WINCHESTER MODEL 94 - 50 Famous Firearms You've Got to Own: Rick Hacker's Bucket List of Guns (2015)

50 Famous Firearms You've Got to Own: Rick Hacker's Bucket List of Guns (2015)


This hand-colored photo, taken in the early 1900s, shows a transplanted Pennsylvanian who ventured to the Pacific Northwest and became an adept hunter and guide. He is shown proudly carrying his Model 94 carbine and meat for the table.

I have a special affinity for this classic deer gun, because it was the first big-bore rifle I bought. However, I initially viewed it not as wood and steel, but as a black-and-white line drawing in one of the chapters of the late Harold F. Williamson book Winchester—The Gun That Won The West.

I remember, as a kid, pouring over that book—which I still own and is now torn and tattered—and studying every line of that illustration of the Winchester Model 1894 carbine: its square-shouldered receiver, the noticeably large trigger guard (especially when compared with those of the earlier Winchester saddle carbines), and the graceful, complementary taper of the barrel, magazine tube, and walnut forearm.

Of course, back then, I was too young to purchase, let alone afford, a Model 94 carbine. But one day that moment came. I remember it distinctly. It was at the old Pinney & Robinson’s Sporting Goods store in the Park Central Shopping Center in Phoenix, Arizona. I had walked in to browse the gun racks, as I often did, and there it was, a slightly used, flat-band Model 94 carbine in the coveted .30-30 caliber, which everyone knew was the deer cartridge. If you want to go after black bear, the old-timers told you, you bought a 94 in .32 Winchester Special, but, if it was venison you wanted for the table, then only a .30-30 would do.

Of course, the reality is that both cartridges are practically identical, ballistically speaking, and the only reason the .32 Special was developed in 1895—the same year the .30-30 was introduced as America’s first smokeless powder round—was that unlike the faster 1:12 rifling of the .30 WCF, the slower 1:16 twist of the .32 Special was more suited to stabilizing the bullet when reloading that cartridge with blackpowder, obviously to appeal to those hunters back then who didn’t trust a cartridge whose smoke they couldn’t see.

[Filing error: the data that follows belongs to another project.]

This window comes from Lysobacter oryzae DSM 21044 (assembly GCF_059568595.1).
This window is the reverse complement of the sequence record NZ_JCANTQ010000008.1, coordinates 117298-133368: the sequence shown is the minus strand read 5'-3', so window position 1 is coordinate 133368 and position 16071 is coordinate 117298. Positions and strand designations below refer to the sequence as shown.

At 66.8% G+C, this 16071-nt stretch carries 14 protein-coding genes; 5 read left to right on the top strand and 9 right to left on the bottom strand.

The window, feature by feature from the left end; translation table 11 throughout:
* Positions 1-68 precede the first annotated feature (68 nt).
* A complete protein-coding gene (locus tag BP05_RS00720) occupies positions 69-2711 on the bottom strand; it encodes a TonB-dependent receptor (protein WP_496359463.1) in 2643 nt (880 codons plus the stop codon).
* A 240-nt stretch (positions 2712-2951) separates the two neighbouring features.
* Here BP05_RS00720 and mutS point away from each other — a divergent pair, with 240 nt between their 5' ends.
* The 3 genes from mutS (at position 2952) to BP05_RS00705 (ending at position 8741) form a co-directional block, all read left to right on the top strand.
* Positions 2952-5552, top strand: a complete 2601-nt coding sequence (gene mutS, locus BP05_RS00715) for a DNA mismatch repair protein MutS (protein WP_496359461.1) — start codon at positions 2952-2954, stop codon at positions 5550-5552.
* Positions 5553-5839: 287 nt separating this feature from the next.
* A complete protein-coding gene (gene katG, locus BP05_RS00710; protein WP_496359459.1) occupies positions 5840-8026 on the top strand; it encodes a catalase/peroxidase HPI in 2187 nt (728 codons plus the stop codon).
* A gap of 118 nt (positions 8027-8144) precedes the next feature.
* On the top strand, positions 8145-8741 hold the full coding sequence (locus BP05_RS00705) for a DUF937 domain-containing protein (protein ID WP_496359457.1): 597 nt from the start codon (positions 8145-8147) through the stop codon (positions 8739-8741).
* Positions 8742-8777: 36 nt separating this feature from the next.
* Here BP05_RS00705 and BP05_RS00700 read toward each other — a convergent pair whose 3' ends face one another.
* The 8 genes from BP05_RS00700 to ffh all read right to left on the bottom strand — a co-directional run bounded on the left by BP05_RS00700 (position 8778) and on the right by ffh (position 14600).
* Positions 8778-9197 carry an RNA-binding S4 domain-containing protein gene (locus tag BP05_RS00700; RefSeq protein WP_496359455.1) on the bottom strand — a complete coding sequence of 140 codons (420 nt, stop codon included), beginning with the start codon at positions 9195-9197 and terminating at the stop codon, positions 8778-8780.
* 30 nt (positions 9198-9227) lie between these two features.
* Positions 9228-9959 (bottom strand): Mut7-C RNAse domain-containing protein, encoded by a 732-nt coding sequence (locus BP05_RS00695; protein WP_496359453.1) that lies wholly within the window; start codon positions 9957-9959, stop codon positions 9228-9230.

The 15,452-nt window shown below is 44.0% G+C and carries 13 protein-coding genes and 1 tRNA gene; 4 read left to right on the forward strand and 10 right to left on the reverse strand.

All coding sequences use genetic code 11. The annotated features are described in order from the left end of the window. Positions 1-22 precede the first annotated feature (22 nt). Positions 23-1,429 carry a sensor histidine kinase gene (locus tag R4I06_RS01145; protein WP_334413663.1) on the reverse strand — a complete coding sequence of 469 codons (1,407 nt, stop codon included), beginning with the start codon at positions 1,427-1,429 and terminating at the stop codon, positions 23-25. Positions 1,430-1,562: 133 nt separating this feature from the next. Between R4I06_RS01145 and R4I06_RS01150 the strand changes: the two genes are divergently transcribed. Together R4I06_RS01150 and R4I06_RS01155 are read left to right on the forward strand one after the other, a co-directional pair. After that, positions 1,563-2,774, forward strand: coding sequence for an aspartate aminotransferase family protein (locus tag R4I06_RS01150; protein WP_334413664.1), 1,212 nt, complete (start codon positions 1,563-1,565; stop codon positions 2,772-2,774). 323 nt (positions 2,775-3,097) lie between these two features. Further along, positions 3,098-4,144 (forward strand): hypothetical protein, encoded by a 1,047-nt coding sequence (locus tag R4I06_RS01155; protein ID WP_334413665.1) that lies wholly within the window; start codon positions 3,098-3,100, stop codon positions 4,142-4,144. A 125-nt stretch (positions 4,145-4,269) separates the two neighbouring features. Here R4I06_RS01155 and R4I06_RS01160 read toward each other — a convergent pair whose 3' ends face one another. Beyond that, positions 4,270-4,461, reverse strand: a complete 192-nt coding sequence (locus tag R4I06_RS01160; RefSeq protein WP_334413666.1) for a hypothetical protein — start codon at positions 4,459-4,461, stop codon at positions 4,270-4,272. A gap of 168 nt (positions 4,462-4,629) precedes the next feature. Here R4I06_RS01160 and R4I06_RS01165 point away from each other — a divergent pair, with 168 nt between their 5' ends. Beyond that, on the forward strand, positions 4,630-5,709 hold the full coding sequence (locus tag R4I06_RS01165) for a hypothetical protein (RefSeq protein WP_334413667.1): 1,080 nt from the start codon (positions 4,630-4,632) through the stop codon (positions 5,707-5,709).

Needless to say, I was mesmerized by that 94 flat band (a unique post-war feature of Model 94 carbines produced from April 1946 through December 1948) in Pinney & Robinson’s used gun rack. To make it even more tantalizing, the carbine came with a saddle scabbard stamped “Marfa, Texas.” The rancher who had previously owned that Model 94 had brought it in to Pinney & Robinson’s to trade for a “modern” bolt-action rifle. I was glad he had, and often thought it would have been interesting to meet him after the fact.

As I recall, the asking price for gun and leather was $50, and I ended up trading a .22 Springfield Model 87A semi-automatic rifle and $30 cash for the 94 and scabbard; although I have acquired numerous Winchester 94s since, I still have that scabbard. Later that year after acquiring that first rifle, I took my first mulie with it, thus perpetuating the Model 94s reputation of having taken more deer than any other rifle in America. To be sure, the Model 94 and the .30-30 cartridge were so indelibly intertwined that the gun was often simply referred to as a “thuty-thuty,” no matter what its caliber when I was growing up in Arizona. In fact, for a long time I was under the impression that all pickup trucks came with a rifle rack and a .30-caliber Model 94 carbine in the cab’s rear window.